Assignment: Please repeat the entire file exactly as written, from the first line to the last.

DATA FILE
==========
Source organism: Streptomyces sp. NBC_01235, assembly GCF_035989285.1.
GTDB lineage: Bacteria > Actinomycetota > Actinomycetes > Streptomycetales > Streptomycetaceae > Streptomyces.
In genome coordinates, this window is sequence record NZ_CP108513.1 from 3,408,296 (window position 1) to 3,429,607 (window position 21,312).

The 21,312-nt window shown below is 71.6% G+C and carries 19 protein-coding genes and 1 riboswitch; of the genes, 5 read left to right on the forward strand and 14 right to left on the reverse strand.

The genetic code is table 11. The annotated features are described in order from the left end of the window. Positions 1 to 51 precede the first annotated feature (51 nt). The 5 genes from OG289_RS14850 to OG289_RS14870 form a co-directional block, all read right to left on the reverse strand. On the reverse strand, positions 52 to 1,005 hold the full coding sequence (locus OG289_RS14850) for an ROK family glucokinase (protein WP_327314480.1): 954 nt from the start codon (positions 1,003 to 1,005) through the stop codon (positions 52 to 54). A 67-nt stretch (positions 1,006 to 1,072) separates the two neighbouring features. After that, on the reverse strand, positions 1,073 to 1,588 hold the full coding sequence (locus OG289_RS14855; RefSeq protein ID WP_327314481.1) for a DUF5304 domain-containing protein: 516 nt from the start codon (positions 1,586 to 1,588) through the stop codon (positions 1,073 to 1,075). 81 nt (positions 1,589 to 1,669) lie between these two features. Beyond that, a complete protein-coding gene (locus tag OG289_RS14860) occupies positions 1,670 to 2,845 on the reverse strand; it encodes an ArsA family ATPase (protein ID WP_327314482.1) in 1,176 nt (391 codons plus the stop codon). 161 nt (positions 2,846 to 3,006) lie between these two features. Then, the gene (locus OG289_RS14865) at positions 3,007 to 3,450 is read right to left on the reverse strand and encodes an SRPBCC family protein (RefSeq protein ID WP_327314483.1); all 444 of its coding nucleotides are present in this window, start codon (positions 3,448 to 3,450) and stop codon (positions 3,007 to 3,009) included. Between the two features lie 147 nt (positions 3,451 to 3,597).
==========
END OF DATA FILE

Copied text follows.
Source organism: Streptomyces sp. NBC_01235, assembly GCF_035989285.1.
GTDB lineage: Bacteria > Actinomycetota > Actinomycetes > Streptomycetales > Streptomycetaceae > Streptomyces.
In genome coordinates, this window is sequence record NZ_CP108513.1 from 3,408,296 (window position 1) to 3,429,607 (window position 21,312).

The 21,312-nt window shown below is 71.6% G+C and carries 19 protein-coding genes and 1 riboswitch; of the genes, 5 read left to right on the forward strand and 14 right to left on the reverse strand.

The genetic code is table 11. The annotated features are described in order from the left end of the window. Positions 1 to 51 precede the first annotated feature (51 nt). The 5 genes from OG289_RS14850 to OG289_RS14870 form a co-directional block, all read right to left on the reverse strand. On the reverse strand, positions 52 to 1,005 hold the full coding sequence (locus OG289_RS14850) for an ROK family glucokinase (protein WP_327314480.1): 954 nt from the start codon (positions 1,003 to 1,005) through the stop codon (positions 52 to 54). A 67-nt stretch (positions 1,006 to 1,072) separates the two neighbouring features. After that, on the reverse strand, positions 1,073 to 1,588 hold the full coding sequence (locus OG289_RS14855; RefSeq protein ID WP_327314481.1) for a DUF5304 domain-containing protein: 516 nt from the start codon (positions 1,586 to 1,588) through the stop codon (positions 1,073 to 1,075). 81 nt (positions 1,589 to 1,669) lie between these two features. Beyond that, a complete protein-coding gene (locus tag OG289_RS14860) occupies positions 1,670 to 2,845 on the reverse strand; it encodes an ArsA family ATPase (protein ID WP_327314482.1) in 1,176 nt (391 codons plus the stop codon). 161 nt (positions 2,846 to 3,006) lie between these two features. Then, the gene (locus OG289_RS14865) at positions 3,007 to 3,450 is read right to left on the reverse strand and encodes an SRPBCC family protein (RefSeq protein ID WP_327314483.1); all 444 of its coding nucleotides are present in this window, start codon (positions 3,448 to 3,450) and stop codon (positions 3,007 to 3,009) included. Between the two features lie 147 nt (positions 3,451 to 3,597).